- There is a fourth option, where one could simply place the money in mutual funds, and probably be just fine with that. However, going back to step two, if the beneficiaries are not properly trained to think about money, they can blow through the funds in no time. Alternatively, someone who has a large nest inherited nest egg and doesn't know a lot about investments can panic during the next bear market and sell. Thus the beneficiary could potentially undo decades worth of patient compounding by the original capital accumulator.

Overall, I believe that a relatively well diversified portfolio, consisting of several stocks from each sector should do well over time, even if managed passively. I believe in the living off dividends method, since this is a sustainable way to ensure that a nest egg can produce income to live off for decades. This is what has ensured success for charitable organizations and trust funds for decades. Examples of companies to include per each sector includes:

Sector
Name
Ticker
Yrs increase
10 yr DG
Fwd P/E
Yield

Information Technology
IBM
IBM
19
19.40%
     10.21
2.40%
Financials
Aflac
AFL
31
16.80%
       9.95
2.40%
Energy
Chevron
CVX
27
10.55%
     11.86
3.50%
Healthcare
Johnson & Johnson
JNJ
52
10.84%
     17.44
2.70%
Consumer Staples
Procter & Gamble
PG
58
10.59%
     18.96
3.20%
Consumer Discretionary
McDonald's
MCD
38
22.80%
     17.48
3.20%
Real Estate
Realty Income
O
20
5.99%
N/A
5.10%
Telecommunications
AT&T
T
30
4.88%
     13.17
5.30%
Industrials
United Tech
UTX
20
14.48%
     17.05
2.00%

For my money, I plan on placing them in trusts that would distribute dividends only to beneficiaries for decades to come. The only decisions that would be done by a trustee would be about selling companies that cut or eliminated dividends, or distribute proceeds from companies that are acquired for cash by someone else.

What are you doing to ensure longevity of your nest egg, beyond your own generation?

Full Disclosure: Long K, IBM, AFL, CVX, JNJ, PG, MCD, O, UTX

Relevant Articles:

Living off dividends in retirement
Four Percent Rule for Dividend Investing in Retirement
Why Dividend Growth Stocks Rock?
A dividend portfolio for the long-term
How much money do you really need to retire with dividend paying stocks?

Friday, June 20, 2014

What Attracted Warren Buffett to IBM?

Back in 2011, Warren Buffett invested billions of dollars in IBM. This move by the Oracle of Omaha surprised many, since he is widely known to avoid technology stocks. Of course, these people do not know that Buffett made millions investing in a tech start-up in the 1950s. Currently, his company Berkshire Hathaway (BRK.B) holds a 6.30% stake in IBM.

Buffett and his partner Charlie Munger acquire businesses that are (1) Easy to understand (2) Have durable moat (3) Run by able and honest management and (4) Fairly priced.

The business of IBM is relatively simple to understand. It provides IT support services to companies on a global scale. Over half of revenues are recurring. The company is divided in five segments: Global Technology Services, Global Business Services, Systems and Technology, Software and Global Financing. International operations generate almost two-thirds of revenues.

Per Buffett’s comments, it is tough for companies to change auditors, lawyers and IT consulting firms like IBM. Once you have established the relationship, you will keep using their services for many years.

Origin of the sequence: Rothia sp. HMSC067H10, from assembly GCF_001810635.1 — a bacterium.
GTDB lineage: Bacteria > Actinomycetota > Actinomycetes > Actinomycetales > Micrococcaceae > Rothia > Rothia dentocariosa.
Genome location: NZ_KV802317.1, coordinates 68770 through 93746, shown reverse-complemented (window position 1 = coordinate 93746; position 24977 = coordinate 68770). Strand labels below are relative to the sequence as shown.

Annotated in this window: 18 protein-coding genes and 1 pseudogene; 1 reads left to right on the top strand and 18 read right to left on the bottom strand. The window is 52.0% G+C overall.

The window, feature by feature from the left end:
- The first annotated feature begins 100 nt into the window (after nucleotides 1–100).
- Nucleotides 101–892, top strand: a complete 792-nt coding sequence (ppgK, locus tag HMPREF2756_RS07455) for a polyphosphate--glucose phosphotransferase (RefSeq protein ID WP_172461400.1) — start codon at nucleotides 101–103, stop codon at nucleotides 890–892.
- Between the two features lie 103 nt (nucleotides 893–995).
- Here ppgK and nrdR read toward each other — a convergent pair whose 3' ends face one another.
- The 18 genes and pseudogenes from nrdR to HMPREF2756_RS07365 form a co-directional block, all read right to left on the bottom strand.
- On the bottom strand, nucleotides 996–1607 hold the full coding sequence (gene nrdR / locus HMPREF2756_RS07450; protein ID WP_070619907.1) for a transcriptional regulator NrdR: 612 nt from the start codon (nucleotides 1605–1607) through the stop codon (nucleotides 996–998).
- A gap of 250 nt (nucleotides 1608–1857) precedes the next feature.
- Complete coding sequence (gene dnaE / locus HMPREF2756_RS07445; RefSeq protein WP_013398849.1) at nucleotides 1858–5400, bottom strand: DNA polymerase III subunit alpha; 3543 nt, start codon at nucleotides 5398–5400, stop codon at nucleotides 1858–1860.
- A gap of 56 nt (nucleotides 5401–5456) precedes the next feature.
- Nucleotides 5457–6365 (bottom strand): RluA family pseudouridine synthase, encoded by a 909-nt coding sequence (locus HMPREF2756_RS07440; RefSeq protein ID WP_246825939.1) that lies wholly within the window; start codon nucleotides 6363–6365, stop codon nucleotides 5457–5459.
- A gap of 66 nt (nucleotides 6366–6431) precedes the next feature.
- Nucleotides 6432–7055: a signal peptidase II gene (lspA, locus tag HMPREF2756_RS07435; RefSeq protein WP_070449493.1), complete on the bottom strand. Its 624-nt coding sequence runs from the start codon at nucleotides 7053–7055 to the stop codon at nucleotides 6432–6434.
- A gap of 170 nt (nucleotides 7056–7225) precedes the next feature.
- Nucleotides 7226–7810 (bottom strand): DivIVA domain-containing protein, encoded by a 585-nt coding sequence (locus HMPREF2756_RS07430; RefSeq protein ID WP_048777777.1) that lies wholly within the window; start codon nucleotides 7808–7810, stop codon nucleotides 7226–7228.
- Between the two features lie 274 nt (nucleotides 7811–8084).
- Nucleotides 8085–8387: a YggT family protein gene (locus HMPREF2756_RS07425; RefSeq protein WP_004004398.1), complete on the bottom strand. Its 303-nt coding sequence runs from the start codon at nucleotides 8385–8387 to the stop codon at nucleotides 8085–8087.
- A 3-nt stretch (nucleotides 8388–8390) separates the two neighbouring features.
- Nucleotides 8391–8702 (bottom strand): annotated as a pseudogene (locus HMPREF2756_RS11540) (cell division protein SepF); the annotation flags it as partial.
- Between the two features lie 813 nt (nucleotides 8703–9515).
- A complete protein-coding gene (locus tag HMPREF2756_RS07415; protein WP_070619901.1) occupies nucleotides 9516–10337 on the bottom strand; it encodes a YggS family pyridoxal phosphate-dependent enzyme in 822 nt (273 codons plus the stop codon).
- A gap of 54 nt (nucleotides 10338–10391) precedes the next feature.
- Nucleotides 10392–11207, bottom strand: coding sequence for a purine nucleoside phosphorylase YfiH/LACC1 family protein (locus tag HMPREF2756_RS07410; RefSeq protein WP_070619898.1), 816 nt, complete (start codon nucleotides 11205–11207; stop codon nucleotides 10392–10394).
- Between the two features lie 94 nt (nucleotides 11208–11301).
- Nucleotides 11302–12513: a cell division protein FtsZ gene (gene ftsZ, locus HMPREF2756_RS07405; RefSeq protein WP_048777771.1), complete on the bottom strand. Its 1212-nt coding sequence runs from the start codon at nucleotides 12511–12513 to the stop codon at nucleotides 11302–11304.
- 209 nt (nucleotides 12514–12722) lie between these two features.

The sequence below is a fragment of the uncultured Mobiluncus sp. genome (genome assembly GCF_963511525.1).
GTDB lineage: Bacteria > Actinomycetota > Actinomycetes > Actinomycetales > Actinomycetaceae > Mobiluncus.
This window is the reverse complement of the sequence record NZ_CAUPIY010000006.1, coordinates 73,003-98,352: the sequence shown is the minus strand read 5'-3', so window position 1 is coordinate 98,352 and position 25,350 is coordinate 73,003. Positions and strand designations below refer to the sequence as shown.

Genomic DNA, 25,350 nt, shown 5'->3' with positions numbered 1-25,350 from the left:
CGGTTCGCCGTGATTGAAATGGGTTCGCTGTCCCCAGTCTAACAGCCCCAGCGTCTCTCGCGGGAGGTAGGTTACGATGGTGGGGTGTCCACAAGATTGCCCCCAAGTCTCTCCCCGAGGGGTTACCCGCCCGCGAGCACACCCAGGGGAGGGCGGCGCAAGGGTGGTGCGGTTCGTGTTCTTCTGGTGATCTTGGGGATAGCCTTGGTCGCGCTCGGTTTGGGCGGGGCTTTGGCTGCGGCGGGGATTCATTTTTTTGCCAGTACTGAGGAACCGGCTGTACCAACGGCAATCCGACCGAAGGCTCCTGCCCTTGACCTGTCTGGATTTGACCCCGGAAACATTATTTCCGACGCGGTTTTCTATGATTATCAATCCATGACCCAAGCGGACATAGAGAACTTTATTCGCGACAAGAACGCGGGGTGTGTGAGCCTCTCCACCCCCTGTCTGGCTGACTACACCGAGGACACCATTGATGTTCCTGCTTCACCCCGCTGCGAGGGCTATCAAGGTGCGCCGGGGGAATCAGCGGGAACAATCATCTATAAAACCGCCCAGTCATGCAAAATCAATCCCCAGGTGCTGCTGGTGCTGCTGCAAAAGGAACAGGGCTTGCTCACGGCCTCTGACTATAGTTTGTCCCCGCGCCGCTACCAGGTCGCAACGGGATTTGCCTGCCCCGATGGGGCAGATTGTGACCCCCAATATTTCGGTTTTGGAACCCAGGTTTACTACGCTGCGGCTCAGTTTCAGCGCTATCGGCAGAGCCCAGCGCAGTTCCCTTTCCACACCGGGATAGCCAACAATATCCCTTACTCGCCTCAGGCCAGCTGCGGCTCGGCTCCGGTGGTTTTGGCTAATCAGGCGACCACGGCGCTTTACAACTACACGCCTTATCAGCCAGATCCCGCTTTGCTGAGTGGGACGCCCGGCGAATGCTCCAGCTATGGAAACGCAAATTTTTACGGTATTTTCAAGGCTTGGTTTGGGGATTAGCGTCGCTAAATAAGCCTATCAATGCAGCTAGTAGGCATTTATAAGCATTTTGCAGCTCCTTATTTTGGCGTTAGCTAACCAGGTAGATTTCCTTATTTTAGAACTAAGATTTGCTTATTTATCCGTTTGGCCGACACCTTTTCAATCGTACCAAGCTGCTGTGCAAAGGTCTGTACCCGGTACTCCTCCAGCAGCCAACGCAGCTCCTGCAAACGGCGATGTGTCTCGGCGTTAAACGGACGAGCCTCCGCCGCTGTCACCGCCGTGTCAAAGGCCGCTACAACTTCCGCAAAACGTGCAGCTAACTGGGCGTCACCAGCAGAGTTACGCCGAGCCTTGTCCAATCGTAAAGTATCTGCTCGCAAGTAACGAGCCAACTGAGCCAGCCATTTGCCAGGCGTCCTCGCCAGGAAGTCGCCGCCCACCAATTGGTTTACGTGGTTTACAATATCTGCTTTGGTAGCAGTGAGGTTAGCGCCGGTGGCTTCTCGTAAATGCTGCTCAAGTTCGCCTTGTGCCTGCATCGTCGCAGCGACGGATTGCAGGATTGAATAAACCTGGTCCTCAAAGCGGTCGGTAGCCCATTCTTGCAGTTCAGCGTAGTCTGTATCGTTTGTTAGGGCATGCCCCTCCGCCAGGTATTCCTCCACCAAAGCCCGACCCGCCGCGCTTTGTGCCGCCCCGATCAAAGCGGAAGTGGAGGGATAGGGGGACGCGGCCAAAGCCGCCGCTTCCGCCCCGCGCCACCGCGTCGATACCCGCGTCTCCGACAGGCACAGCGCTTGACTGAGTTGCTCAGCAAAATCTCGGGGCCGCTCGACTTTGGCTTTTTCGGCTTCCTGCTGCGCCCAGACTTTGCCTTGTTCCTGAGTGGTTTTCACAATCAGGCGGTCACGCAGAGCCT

The business is managed by honest and able managers, who are setting up goals, and executing their strategy accordingly. One of the reasons why Buffett invested in IBM in the first place was the fact that management had outlined their plan to earn $20/share by 2015. In that plan, it is evident how exactly they would achieve that. In addition, the management was able to transform IBM from a company focused on hardware, into a firm that focuses on software, services like consulting and IT solutions.

The thing that appeals to me is the fact that management returns a lot of excess cash to shareholders in the form of dividends and share buybacks. IBM is a dividend achiever which has rewarded long term investors with an increase for 19 years in a row. In addition, IBM has managed to consistently buy back stock, through thick and thin, unlike other corporate boards. The company has managed to retire a significant chunk of outstanding shares over the past 20 years, and has managed to accomplish that at pretty attractive valuations as well.

The main concern investors have is about flat or declining total sales. This could be an issue, since you can only cut costs and streamline so much out of your bottom line. Of course, if the company can manage to get rid of businesses that generate revenues but do not have solid margins like hardware, and focuses more on software and services, which have much higher margins, this could translate into a win for the bottom line. While revenue growth is important, it is equally important to actually improve the profits, which is where dividends are paid from. Mindless acquisitions or chasing revenue is usually not a good strategy, although at some point in time revenues at IBM do need to start picking up.

The stock is trading at a pretty low P/E ratio of 10.20 forward earnings, which is the lowest in over a decade. In addition, IBM is spotting its highest yield in years at 2.40%. I own a little of the stock, and plan on adding to my position in my Roth IRA in 2014. Obviously, many investors have low expectations for the company, which explains the depressed stock price. Hence, this could provide some nice returns to contrarian investors. However, I also like Accenture (ACN), since it has much better cash flow generation capabilities and revenue growth that IBM lacks. Accenture is selling at 18.30 times forward earnings and yields 2.20%.

Full Disclosure: Long IBM and ACN

Relevant Articles:

Should you follow Buffett’s latest investments?
Four dividend paying companies with long term growth plans
Five Dividend Paying Companies with Consistent Share Buybacks